Are you planning to become the next big e-commerce startup? Have you finally decided to embark on the journey of realizing your entrepreneurial dream? If so, there are some legal aspects you will need to take into consideration to avoid potential legal issues down the road. This article will discuss 3 common mistakes Canadian e-commerce startups make.

Not Understanding Sales Tax

When you sell products or services online, there are certain tax implications that apply. You must make sure you become educated on which taxes you need to collect for sales outside your province.

It’s recommended to research tax laws for each province you do business but in general, if you are selling good and services in Alberta you need to collect GST.  If you are selling goods and sevices out of the country you do not charge GST.  If you are selling goods and services to other provinces it varies.  Here are the list of taxes you should be collecting and submitting as of 2015

Provice Tax Rate
BC GST 5% and 7% PST
Alberta GST 5%
Saskatchewan GST 5% and 5% PST voluntarily
Manitoba GST 5% and 7% PST
Ontario Ontario – HST – 13%
Quebec Quebec – GST 5% and QST (Quebec Sales Tax) 9.975%
New Brunswick New Brunswick – HST 13%
Nova Scotia Nova Scotia – HST 15%
Newfoundland & Labrador Newfoundland & Labrador – HST 13%
Prince Edward Island Prince Edward Island – HST 14%
Northwest Territories Northwest Territories – GST 5%
Nunavut Nunavut – GST 5%
Yukon Yukon – GST 5%

Failing To Protect Your Intellectual Property

If you are an online business, it is important to do your due diligence when comes to protecting your intellectual property. Failing to do this could allow other companies to steal your work and hijack your brand without you having any legal recourse.

There are two types of intellectual property that you will likely need to protect. Obtaining copyright and trademark rights over your intellectual property can be done by filing the appropriate paperwork with the Canadian Intellectual Property Office.

Copyrights protect original works of authorship. This can include videos, audio, and even mobile apps. If your business has created a mobile app, it is very possible that you will need to register it as a copyright to prevent anyone else from using your creation without your permission.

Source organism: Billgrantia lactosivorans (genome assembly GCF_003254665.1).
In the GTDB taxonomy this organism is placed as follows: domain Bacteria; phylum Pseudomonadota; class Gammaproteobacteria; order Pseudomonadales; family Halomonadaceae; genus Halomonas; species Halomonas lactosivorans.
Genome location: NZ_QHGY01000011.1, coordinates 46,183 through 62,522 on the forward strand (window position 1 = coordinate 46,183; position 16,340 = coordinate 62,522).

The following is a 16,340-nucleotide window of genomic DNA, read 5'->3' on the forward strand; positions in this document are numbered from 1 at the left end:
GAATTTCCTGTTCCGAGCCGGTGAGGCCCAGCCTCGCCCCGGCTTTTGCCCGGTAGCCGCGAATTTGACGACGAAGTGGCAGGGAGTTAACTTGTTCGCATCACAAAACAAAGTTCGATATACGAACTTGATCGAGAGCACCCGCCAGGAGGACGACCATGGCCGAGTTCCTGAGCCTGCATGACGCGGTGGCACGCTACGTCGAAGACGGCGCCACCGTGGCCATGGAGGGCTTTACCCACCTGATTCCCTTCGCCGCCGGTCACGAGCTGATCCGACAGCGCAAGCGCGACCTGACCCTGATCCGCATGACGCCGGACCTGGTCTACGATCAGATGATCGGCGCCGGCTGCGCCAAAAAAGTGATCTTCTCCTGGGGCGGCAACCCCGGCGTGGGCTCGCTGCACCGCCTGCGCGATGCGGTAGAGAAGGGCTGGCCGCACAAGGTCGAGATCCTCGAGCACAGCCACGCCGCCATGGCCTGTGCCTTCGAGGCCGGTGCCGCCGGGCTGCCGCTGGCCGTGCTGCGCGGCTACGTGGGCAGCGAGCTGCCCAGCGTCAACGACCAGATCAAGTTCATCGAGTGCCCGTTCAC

Trademark rights protect any slogan, symbol, or business name that is used to brand your company. Obtaining trademark rights will make it much easier to protect your brand.

While obtaining trademark rights and copyrights don’t automatically keep others from stealing your intellectual property, they do give you much more legal standing in a court of law.

If someone infringes on your trademark or copyright and it is registered with the appropriate government agency, you greatly increase the chances that you will be able to use the legal system to make them stop, or gain compensation.

Neglecting Your Terms And Conditions & Privacy Policy

Operating an online business means that you need to make sure you post notices on your website that inform the customer of your policies. This will help protect in the event that a customer is unhappy with your service.

Terms and conditions let the customer know your policies for refunds, returns, credit card use, etc. Basically, this lets the customer know what to expect when they purchase from your company.

The privacy policy informs the customer of how their personal information will and will not be used. It also details what type of information you will need to collect in order to do business.

Having these in place will not only help your customer, it will also help you protect your small business.

Starting an online business from Calgary is exciting and can be greatly rewarding. Make sure you are diligent about keeping up with the legal side of the business to make sure you don’t run into any troubles.

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